In this article, we will discuss an important topic which is how “Excel reference cell in another sheet dynamically”.
Here we will refer to a spreadsheet cell in another spreadsheet. We will also do the referencing in other workbooks.
The referencing will be done by using the INDIRECT function. So, we need to know about this function first.
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Let’s introduce you to Excel INDIRECT function
The Indirect function in Excel returns an authentic reference from an assigned text string. It is categorized as the reference function in Excel.
=INDIRECT (Text_ref, [Cell]) which returns an authentic worksheet reference.
Text_ref– supplied text reference.
Cell– It is an optional argument. You can indicate it directly like, A1, B1, etc., or in the form of R1C1. It is used as Boolean input and by default, A1 is taken as True.
- For referring to another worksheet the worksheet must be open.
- The INDIRECT function evaluates the result in real-time
- The cell is taken as Boolean input and it is an optional argument. If it is taken as True then the cell reference style will be like this =A1
- If Cell is taken as False, then the worksheet will create a reference style of R1C1.
Some examples of INDIRECT Function (Get clear idea)
Let us look at some of the examples in the picture below. In the image below, column E is holding the formulas from column D.
How to Reference a Cell in Another Excel Worksheet Dynamically
Let`s create a workbook named Book1. In this workbook create 3 different worksheets named as Sheet1, Sheet2, Sheet3. In Sheet1 type 1-10 serially in the range A1:A10. In Sheet3 type 10-19 in the range A1:A10. We will do the worksheet referencing in Sheet2. So initially nothing is inserted in this sheet. After you provide the input in Sheet1 and Sheet3, do the following in Sheet2 to see the magic.
In cell A2 we write Sheet1 and cell B2 contains the cell name A9. In cell C2 we will get the reference result. The formula is written in cell C2 which is
=INDIRECT("'" & A2 & "'!" & B2)
For clarification, it is written in cell D2 by typing =FORMULATEXT(C2). The formula will output number 9 which is written in cell A9 of Sheet1.
The INDIRECT function first gets the reference from A2, where Sheet1 is written. Just before indicating A2, we used a set of double quotes. These quotes indicate the text string. As Sheet1 is written in cell A2 so, the function will take Sheet1 as the reference. “&” is used to combine the arguments together. “!” sign is used to separate sheets from a cell. So, by using “!” with “” we are actually referring Sheet1. Here a single quote is placed in between the double quotes for preventing errors (when the worksheet name has space in it). At the end of the Formula B2 is written which indicates the address of the cell.
In the same way,
=INDIRECT("'" & A7 & "'!" & B5)
which is written in cell C8 will return number 15 because we are referring to A7 which contains the name Sheet3 and in B5, A6 is written.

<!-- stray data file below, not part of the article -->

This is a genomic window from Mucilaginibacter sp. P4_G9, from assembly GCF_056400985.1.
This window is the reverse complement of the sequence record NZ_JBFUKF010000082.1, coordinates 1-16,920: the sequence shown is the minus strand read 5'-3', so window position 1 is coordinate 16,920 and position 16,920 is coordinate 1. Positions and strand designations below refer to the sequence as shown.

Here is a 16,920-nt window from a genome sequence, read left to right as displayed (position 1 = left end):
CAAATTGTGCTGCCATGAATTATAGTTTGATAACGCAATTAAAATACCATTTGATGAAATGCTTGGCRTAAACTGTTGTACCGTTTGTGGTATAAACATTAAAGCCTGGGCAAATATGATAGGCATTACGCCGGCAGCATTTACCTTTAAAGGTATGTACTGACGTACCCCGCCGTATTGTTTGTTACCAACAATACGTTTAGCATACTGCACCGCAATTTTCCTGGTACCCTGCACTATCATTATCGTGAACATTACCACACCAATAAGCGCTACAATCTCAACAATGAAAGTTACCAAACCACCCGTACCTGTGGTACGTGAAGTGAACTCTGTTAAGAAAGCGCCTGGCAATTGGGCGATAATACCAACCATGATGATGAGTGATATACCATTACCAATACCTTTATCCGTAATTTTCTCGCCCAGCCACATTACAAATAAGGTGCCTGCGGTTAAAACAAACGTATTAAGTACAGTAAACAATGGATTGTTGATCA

=IF(OR(A5="",B5=""),"",INDIRECT("'" & A5 & "'!" & B5))
Referencing to Separate Workbook Directly
Create a different workbook named Book2 and in there create a spreadsheet named Spreadsheet1. In Spreadsheet1 from A1 to A11 write down 20 to 30. Create a new spreadsheet name Sheet4 in Book1.
To insert data in Sheet4 from Spreadsheet1 of Book2 you can do the things below.
- Put an equal sign on cell A6 of Sheet4.
- Then go back to Spreadsheet1 of Book2 and select A6 where 25 is written and press enter. You will see the below result in Sheet4.
- As you can see in cell A6 of Sheet4 =[Book2.xlsx]Spreadsheet1!$A$6 is written. This happened because we did the referencing of Spreadsheet1 of Book2 in Sheet4 of Book1.
How you can reference a separate workbook dynamically
The previous process was for direct referencing. For the dynamic referencing follow the below processes.
- In A3, A4, and A5 of Sheet4 write Book2.xlsx, Spreadsheet1, and A6.
- In cell, A7 write
=INDIRECT("'[" & A3 & "]" & A4 & "'!" & A5)and press enter.
- You will see the value 25 as the A6 cell of Spreadsheet1 contains the value 25.
Here, the formula uses square brackets which are used for structured referencing. Here we refer to the workbook with the square brackets. After that, the referencing of worksheet and cell is the same as before.
Note: Keep that in mind, you need to type the workbook name with its extension (.xlsx, .xlsm, or so) if your windows system is showing the file names with their extensions. Here we type the workbook name Book2 like this Book2.xlsx because, on my Windows PC, my files are shown with their extensions.
It may look like that dynamic referencing of a spreadsheet is not that important. But, when you have a lot of worksheets and you need to gather the specific information of those sheets in a single worksheet you have to carry out the dynamic referencing for doing it easily.
Hope you find this article useful. Give us your feedback and stay tuned.
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